In the stream, near the Bequaertiodendron magalismontanum, was what looked like a very fleshy Faurea saligna, and it turned out to be just that. I brought back a specimen, and a specimen of ordinary looking F.saligna, and when I looked at them at home, they both showed the same bruising and blackening resulting from being carried about in a plastic bag – further confirmation that they were the same.
The creeper with the palmate leaf, and lovely red fruit, frequently with a few empty ones lying on the ground robbed of their pips, is Cyphostemma gigantaphyllum. It is identified by the white dots or glands on the under surfaces of the leaves, quite visible to the naked eye. Fruits of other Cyphostemma are described as edible, so Douglas Irvine tried these. It was much too diffident to taste for comment.
The only Grewia I have ever found has been G.monticola, but Sunday proved the exception. Only after everyone commented that the “Grewia looked funny” did I chuck a bit in the bag. That proved to be G.micrantha, which has not been collected in the area previously. In fact, there are remarkably few specimens of it in the herbarium, so if anyone is out there again, please would they collect a decent specimen. The one I collected was on the top of the ‘morning’ kopje. The Grewia with the 4-lobed fruit found on the ‘afternoon’ kopje was G.stolzii. Fortunately the fruit is edible, for in cleaning the seed for planting I used my mouth. It has a pleasant, sweet taste, but was not very fleshy.
There was also a tree, very heavy with fruit, that we found completely unrecognisable. This was Euclea natalensis with clean leaves, much smaller than we usually see them.
And finally, although I did not collect any leaves of the “lucky beans”, what we collected were those of Erythrina latissima. I have started the process of getting them to grow.
AYRSHIRE BRANCH – ANNUAL GENERAL MEETING
The AGM was held on the 17th February 1980 at Glen Rosa Cottage, by invitation of G. G. Moore. In his annual report the chairman said that the branch had met three times during the year, namely, a tree walk on Mr. Barron’s farm, Gomo, a consultation with Mr. Muller and Mr. Gordon on the site of the Memorial Garden at Raffingora, and a meeting at Katawa Farm to consider the recommendations of Messrs. Muller and Gordon. It was regretted that a visit to Mr. Townsend’s Munaka Park had to be cancelled.
Membership of the branch is 17, one having left, and one rejoined.
The need for a tree society is greater than ever. A lead must be given to African land owners, otherwise indigenous trees may rapidly disappear.
The Chairman, Mr. Moore, expressed his intention to retire and make way for a younger person. He concluded his report by giving thanks to members and the honorary secretary. The following committee members were elected :
Chairman Mr. D. Le Clus Secretary Mrs. B. Graves
Members Mrs Jones, Mrs Fardell, Mrs. Malan, Mrs Henderson, Mr. G. G. Moore
Calendar : Sunday 1st June 1980 : Mr. Trevor Gordon will lead a tree walk on the Ayrshire Club Golf Course at 1430 hours. Meet at the Club House. A small exhibit of wood samples will be on display.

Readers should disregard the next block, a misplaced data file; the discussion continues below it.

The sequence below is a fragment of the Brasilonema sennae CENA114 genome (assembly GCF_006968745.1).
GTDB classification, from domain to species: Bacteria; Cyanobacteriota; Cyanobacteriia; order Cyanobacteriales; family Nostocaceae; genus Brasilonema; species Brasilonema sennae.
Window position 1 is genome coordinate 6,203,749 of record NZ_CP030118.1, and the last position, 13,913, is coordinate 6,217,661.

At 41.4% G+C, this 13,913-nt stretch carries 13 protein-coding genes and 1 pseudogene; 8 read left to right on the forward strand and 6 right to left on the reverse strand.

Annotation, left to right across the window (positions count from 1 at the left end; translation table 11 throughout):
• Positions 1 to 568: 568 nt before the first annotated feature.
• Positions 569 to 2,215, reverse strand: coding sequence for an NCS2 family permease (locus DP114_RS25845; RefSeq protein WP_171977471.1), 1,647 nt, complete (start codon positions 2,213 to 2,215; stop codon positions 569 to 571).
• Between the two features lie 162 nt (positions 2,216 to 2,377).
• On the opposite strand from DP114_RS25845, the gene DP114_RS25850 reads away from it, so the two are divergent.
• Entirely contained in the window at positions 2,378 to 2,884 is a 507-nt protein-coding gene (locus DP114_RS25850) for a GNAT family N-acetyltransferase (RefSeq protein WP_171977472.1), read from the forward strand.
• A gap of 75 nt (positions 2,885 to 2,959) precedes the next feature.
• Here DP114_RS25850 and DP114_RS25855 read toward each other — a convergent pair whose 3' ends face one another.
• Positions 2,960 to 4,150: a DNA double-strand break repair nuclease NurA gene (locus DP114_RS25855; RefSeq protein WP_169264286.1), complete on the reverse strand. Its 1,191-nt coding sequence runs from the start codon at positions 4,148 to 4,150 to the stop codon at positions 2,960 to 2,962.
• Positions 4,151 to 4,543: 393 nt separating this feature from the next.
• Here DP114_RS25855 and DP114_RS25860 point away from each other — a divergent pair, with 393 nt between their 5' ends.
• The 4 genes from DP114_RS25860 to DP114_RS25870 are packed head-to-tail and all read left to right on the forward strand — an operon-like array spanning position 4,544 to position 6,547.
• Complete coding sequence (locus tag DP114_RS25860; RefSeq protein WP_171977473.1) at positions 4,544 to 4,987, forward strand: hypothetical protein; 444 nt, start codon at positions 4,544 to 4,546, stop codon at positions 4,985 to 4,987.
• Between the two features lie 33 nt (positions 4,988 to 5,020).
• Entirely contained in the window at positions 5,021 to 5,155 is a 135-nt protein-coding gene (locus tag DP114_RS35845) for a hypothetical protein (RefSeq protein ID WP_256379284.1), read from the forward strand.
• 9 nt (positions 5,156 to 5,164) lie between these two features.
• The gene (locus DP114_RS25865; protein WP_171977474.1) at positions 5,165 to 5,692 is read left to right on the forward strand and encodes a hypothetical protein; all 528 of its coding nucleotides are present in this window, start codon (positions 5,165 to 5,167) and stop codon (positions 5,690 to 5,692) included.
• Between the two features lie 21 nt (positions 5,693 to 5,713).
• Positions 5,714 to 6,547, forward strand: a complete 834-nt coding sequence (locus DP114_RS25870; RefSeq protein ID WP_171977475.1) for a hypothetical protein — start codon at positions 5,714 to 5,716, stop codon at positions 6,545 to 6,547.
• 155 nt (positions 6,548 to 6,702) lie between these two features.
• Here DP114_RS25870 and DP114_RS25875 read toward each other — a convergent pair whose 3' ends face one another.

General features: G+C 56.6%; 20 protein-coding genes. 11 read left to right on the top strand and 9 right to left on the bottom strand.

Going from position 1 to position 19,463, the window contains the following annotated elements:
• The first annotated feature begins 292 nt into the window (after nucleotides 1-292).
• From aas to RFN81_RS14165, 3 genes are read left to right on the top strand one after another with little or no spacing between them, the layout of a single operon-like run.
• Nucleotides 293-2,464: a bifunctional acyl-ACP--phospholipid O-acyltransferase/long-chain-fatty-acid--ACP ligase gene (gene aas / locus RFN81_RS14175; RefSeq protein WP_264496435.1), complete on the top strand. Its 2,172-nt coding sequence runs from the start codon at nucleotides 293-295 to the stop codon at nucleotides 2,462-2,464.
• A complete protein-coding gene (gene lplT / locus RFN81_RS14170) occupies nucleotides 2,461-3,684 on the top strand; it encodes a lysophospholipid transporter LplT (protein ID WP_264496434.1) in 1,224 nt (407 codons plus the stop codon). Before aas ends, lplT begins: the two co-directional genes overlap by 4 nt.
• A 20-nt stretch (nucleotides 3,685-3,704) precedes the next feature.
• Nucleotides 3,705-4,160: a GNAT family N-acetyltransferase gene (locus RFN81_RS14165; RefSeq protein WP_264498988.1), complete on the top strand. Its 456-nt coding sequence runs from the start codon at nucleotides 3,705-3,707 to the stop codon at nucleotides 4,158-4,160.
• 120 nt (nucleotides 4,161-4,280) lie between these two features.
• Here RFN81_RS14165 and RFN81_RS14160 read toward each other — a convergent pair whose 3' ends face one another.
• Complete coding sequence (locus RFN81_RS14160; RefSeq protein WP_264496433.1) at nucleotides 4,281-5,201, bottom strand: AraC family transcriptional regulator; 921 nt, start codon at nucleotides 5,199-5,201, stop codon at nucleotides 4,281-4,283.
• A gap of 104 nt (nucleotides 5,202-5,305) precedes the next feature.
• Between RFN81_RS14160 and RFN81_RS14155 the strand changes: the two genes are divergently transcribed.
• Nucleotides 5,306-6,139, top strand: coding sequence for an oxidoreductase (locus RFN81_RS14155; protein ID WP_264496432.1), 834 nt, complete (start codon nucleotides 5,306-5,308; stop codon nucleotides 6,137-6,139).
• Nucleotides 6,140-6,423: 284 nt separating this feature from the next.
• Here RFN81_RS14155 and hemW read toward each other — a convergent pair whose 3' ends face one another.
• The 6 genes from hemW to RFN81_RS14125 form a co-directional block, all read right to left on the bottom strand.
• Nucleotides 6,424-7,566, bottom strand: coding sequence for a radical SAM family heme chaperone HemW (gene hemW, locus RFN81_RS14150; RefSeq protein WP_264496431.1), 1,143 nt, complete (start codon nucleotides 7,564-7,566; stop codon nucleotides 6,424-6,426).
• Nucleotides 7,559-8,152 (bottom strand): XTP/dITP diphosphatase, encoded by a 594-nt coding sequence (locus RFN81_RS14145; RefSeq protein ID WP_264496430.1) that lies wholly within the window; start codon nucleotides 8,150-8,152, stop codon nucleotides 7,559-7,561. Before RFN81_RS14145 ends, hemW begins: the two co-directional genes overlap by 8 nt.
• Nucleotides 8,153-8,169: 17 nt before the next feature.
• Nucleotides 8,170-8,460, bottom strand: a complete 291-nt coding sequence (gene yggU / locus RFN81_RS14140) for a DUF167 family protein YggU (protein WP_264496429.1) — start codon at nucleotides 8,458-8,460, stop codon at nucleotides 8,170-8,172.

Sunday May 4th : To the Khami area; meet at Modern Motors, 11th Avenue at 0845 hours. This is an area which is ecologically very interesting.
Hillside Dams : visits on the second Wednesday of the month have been discontinued for the winter period
Sunday June 1st : We shall be visiting the Tshabalala Game Park to list the trees; meet at 0830 hours at Retreat Shopping Centre.
At the last meeting at the Hillside Dam area we were given interesting and much needed information on how to collect specimens of plant by our chairman, Mr. E. B. Best. Armed with secateurs, press and table set up at the base of a kopje, he went into the rudiments of collecting, leaving us wanting more. He revealed various manoeuvres in pressing to deal with lumpy specimens, he indicated the pitfalls to be avoided in recording information and touched lightly on solid and liquids which might be employed for obtaining better results. Following this demonstration we scattered over the kopje to select specimens required to complete and improve a collection at the schools’ ecology centre.
AN UNUSUAL USE FOR A TREE
We have all heard, I am sure, of the radiocarbon technique for dating samples of organic material up to 50 000 years old. To find the age of ancient organic material, the present content of radiocarbon is measured. Then, knowing the rate of decay of the radiocarbon, (half life about 5730 years) and the original content, the age of the material can be calculated. To work out the original content, it is necessary to assume that the ratio of radiocarbon (c-14) to the other carbon isotopes (c-12 and C-13) has remained constant throughout the period concerned. That this assumption was shaky was soon realised when it was found that radiocarbon dates were consistently too young when material could be dated by other means. At the limit of historical dating (about 3100 BC) the discrepancy was as much as 700 or 800 years. Some means of improving the accuracy of the radiocarbon calendar was obviously needed. One such means was provided by Pinus aristata, the bristle cone pine, which grows in the White Mountain region of California. The uniqueness of these trees lies in their annual ring system. Reflecting the weather conditions, the rings form distinctive patterns. These patterns are repeated in all the trees, so that the rings of one tree can be accurately matched with those of another. What is more, the rings of a living tree can be matched with those of a dead tree provided the dead tree was alive when the living one was young. Now, the bristle cone pine lives to a great age; up to 4600 years has been recorded. Moreover, the annual rings, besides being distinctively patterned, are easily countable. So by taking core samples from both living and dead trees and joining them at the point of match of the rings, it proved possible to achieve a continuous record of wood samples going back more than 8 000 years. These samples are, of course, easily datable by counting back to the relevant ring.
The radio carbon calendar was then recalibrated by comparing the known ages of wood samples taken from these rings with that given by radiocarbon. As I understand it the recalibration has had quite dramatic consequences for archaeology. The time scales have had to be lengthened considerably. It is now believed, for instance, that the European Bronze Age culture, was not derived from the Greek (Mycenaean) culture at all, but preceded it by many years. Another cherished belief which seems likely to be abandoned, is the vision of Druids doing unmentionable things at Stonehenge! The age of the megalithic structures of Europe, including Stonehenge, has had to be pushed back from about 1800 BC to between 2500 BC and 3000 BC. Long before the Celts entered Britain.
Not bad for a mere tree.
GEORGE HALL CHAIRMAN